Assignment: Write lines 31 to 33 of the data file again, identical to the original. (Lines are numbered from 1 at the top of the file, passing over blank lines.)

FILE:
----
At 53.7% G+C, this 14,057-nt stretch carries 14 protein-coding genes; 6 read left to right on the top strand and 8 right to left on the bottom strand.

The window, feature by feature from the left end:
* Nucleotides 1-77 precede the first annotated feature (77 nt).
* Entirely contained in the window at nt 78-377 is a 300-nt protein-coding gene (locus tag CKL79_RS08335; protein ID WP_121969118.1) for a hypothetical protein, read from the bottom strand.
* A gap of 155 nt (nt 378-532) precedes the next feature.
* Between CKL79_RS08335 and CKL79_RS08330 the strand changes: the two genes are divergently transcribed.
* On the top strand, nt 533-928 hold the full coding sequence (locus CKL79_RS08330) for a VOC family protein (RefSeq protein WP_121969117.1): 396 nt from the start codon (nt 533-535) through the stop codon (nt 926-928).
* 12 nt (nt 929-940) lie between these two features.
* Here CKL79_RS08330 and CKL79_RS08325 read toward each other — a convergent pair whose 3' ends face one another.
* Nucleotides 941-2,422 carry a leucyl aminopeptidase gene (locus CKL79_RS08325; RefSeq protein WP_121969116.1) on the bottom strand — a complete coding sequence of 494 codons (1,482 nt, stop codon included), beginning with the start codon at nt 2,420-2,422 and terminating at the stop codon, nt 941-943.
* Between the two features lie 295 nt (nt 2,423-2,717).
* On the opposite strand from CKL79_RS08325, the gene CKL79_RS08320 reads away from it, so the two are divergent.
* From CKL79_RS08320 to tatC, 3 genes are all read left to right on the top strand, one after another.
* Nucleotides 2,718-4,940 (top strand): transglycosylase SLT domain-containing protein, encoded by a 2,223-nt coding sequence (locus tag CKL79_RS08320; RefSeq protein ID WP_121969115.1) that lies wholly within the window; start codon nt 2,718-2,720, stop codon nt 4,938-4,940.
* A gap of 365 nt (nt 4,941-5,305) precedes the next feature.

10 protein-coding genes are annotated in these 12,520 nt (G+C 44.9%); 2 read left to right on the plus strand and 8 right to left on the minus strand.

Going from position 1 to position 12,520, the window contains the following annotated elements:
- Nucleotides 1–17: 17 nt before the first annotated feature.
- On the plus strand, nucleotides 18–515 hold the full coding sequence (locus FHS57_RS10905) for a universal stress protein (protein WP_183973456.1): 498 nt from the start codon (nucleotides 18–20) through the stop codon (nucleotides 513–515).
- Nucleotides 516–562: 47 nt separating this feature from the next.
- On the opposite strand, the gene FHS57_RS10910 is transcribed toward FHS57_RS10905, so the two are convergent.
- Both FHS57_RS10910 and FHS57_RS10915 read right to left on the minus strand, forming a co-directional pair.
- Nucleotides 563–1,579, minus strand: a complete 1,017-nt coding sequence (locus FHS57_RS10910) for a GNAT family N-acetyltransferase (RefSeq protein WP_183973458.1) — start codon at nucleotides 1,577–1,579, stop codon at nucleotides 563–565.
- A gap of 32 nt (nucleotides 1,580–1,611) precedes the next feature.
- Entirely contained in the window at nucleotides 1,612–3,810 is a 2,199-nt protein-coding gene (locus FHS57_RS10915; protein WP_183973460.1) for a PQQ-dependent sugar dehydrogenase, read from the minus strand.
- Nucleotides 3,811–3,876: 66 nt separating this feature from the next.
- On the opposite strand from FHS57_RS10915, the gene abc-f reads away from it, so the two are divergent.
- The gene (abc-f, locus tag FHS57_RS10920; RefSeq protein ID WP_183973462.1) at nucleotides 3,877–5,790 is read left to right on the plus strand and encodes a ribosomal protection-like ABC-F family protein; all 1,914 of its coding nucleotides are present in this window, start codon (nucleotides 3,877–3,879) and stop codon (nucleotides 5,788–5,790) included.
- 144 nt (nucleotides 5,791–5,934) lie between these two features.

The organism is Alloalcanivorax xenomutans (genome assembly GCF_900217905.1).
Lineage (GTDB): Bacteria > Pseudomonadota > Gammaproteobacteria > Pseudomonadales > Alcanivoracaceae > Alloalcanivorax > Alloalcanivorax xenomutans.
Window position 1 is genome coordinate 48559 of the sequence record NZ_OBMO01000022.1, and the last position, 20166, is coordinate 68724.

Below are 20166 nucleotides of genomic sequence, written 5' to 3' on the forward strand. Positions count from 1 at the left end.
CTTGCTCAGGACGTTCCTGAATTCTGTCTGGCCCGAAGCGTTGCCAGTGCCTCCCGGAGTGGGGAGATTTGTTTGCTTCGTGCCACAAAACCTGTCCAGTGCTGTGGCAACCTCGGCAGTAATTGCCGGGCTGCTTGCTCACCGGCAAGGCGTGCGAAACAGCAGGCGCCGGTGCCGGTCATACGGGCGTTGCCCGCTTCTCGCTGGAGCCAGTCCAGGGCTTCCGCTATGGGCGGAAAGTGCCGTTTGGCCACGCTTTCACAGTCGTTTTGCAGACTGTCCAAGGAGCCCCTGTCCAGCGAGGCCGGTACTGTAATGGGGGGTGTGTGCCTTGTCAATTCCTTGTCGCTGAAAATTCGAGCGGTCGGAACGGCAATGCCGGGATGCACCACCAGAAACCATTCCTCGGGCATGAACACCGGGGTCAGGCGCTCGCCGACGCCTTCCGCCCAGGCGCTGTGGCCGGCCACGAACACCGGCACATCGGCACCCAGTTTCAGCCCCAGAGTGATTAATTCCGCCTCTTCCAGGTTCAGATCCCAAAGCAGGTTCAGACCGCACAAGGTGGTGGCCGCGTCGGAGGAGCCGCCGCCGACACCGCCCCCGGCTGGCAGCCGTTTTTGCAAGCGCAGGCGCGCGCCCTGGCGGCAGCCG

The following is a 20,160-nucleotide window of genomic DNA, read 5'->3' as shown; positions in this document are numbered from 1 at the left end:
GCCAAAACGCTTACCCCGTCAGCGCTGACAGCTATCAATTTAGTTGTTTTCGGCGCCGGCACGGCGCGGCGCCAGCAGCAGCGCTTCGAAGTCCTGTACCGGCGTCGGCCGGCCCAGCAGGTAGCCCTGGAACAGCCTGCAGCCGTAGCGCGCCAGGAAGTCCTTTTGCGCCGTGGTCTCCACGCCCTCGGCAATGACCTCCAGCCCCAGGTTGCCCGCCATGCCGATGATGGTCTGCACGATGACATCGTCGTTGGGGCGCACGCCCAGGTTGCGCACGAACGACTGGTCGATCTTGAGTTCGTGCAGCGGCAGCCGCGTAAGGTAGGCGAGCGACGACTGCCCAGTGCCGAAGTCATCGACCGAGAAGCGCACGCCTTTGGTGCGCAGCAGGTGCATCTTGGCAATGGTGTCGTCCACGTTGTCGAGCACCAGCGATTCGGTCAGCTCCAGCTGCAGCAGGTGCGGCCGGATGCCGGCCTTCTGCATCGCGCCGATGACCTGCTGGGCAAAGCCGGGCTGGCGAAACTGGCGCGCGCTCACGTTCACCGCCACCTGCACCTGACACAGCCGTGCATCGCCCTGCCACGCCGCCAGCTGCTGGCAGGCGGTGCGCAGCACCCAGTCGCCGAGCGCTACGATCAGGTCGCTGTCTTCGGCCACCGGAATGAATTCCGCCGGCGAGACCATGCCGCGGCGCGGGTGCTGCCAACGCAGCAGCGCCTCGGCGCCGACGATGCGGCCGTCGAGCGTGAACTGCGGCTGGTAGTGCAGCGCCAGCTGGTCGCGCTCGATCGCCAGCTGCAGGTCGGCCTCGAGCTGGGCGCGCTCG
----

Lineage (GTDB): Bacteria > Pseudomonadota > Gammaproteobacteria > Pseudomonadales > Alcanivoracaceae > Alloalcanivorax > Alloalcanivorax xenomutans.
Window position 1 is genome coordinate 48559 of the sequence record NZ_OBMO01000022.1, and the last position, 20166, is coordinate 68724.

Below are 20166 nucleotides of genomic sequence, written 5' to 3' on the forward strand. Positions count from 1 at the left end.